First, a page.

Editorially, the Sun has decided it can't support any of the party leaders in Thursday's provincial election.
In my view this is a mistake -- even a dereliction of duty.
If not recommending to readers which leader would be best for the province, the newspaper should at least be advising who they think would be the least worst.
But no. Ontario voters are on their own -- though the paper does "encourage everyone to vote."
By not endorsing -- even reluctantly -- any party leader, the Sun is saying a pox on all of them. So whatever goes wrong in the province in the future, the Sun is seemingly absolving itself of any responsibility -- even if it's the responsibility of urging the government to do this, or that, or whatever seems appropriate at the moment.
Newspapers tend to inflate their editorial influence among voters. Or assume they have more influence than they do. Voters often (usually?) ignore editorial advice and go their own way, making their own decisions, which is an endearing characteristic of our democracy.
In the latter Trudeau years, the Toronto Star, in three successive elections, urged voters to elect a different party in each election -- implying who knows what miseries might occur if their urgings were ignored.
The voters rejected the Star's advice in two of those three elections.
But at least the Star was making a stand.
In fact, editorial endorsements are something of a ritual that don't mean much, except flatter whoever is on the receiving end.
Often the leaders of political parties do not excite the electorate. Prime Minister Stephen Harper is a prime example. He is variously depicted as cold, mildly paranoid (sometimes with good reason), mechanical and dogmatic. In elections where he headed minority governments, the Star and Globe (if I remember correctly) found him "scary." Silly asses.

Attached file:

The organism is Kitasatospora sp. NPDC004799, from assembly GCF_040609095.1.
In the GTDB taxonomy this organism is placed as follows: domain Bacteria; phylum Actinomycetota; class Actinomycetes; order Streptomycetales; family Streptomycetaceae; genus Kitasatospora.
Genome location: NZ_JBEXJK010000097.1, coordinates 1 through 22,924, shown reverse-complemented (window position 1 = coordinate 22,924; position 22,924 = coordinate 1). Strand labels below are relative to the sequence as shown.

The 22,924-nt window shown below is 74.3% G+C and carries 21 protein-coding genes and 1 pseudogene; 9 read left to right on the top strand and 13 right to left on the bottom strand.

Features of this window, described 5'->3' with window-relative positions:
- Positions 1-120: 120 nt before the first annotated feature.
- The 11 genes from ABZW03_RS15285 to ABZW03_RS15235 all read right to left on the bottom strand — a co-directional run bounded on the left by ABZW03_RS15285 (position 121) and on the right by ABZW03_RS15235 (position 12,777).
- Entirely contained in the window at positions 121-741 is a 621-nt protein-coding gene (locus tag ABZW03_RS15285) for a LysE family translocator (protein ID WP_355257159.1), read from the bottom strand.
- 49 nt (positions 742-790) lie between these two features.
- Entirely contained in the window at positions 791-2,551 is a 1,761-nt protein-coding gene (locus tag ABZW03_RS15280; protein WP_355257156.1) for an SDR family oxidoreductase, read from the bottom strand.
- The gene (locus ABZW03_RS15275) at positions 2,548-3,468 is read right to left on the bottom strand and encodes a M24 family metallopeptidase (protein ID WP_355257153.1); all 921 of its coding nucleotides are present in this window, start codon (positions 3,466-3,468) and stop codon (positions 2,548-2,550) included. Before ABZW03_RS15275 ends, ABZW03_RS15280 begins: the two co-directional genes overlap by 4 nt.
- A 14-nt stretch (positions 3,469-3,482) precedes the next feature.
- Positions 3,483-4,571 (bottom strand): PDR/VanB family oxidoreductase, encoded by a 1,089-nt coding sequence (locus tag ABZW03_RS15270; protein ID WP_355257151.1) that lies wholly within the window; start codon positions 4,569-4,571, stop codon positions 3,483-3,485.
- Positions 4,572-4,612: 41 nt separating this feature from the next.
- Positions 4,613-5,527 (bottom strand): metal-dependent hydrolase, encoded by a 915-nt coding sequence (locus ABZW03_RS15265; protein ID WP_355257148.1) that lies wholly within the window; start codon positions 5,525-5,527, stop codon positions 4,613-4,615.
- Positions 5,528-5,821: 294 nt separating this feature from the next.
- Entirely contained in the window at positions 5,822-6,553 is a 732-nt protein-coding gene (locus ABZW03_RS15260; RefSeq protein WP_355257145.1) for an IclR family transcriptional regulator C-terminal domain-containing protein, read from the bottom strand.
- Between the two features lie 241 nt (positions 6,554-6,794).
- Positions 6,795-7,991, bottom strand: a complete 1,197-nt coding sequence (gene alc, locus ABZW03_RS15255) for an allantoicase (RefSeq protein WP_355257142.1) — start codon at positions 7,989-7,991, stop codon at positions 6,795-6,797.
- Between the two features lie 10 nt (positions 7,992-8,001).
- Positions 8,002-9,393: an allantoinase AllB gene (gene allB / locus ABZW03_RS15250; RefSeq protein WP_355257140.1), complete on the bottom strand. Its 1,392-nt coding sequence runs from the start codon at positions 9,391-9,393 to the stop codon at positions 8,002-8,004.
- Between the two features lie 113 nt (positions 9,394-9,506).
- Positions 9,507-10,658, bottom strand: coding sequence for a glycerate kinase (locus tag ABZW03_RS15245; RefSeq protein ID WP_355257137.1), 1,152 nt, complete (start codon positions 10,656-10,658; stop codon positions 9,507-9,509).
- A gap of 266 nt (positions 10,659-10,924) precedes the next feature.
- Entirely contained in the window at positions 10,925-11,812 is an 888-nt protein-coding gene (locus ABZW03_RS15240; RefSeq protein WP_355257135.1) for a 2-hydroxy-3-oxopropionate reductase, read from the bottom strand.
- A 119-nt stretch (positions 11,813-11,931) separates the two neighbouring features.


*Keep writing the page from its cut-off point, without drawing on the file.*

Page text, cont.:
But a plurality of Canadians preferred Harper to his rivals -- and Canada has flourished as the most successful country in these times of recession and economic woe.
It puzzles me that the beloved Sun doesn't feel a different premier would be an improvement, after some eight years of Dalton McGuinty repeatedly vowing not to raise taxes then raising them, of increasing the debt, of evading responsibility and avoiding truth. Yet the Sun abdicates from making a choice.
I would have thought the Sun would (reluctantly) have endorsed Tory Tim Hudak, who may not be Ronald Reagan but who at least is "hope" for change.
While polls show all three parties close enough to indicate a minority government on Thursday, my sneaking hunch is that voters have had enough of McGuinty, do not want more of the same, are eager for change and will vote accordingly -- but in smaller numbers than in past elections.
This will likely help the NDP, but should give the Tories and Hudak a shot at reducing government bureaucracy, cutting government spending and waste, and creating a climate where businesses will take heart and expand the job market.
A benefit on the 2008 recession is that economic necessity reduced the power of the automotive industry's trade unions, which compromised to help the industry survive.
Something similar is necessary in the public service, which benefits more than any worker in the private sector. Neither McGuinty nor the NDP's Andrea Horwath can, or will, effect change. Only Hudak has a chance. That seems reason enough to vote Tory.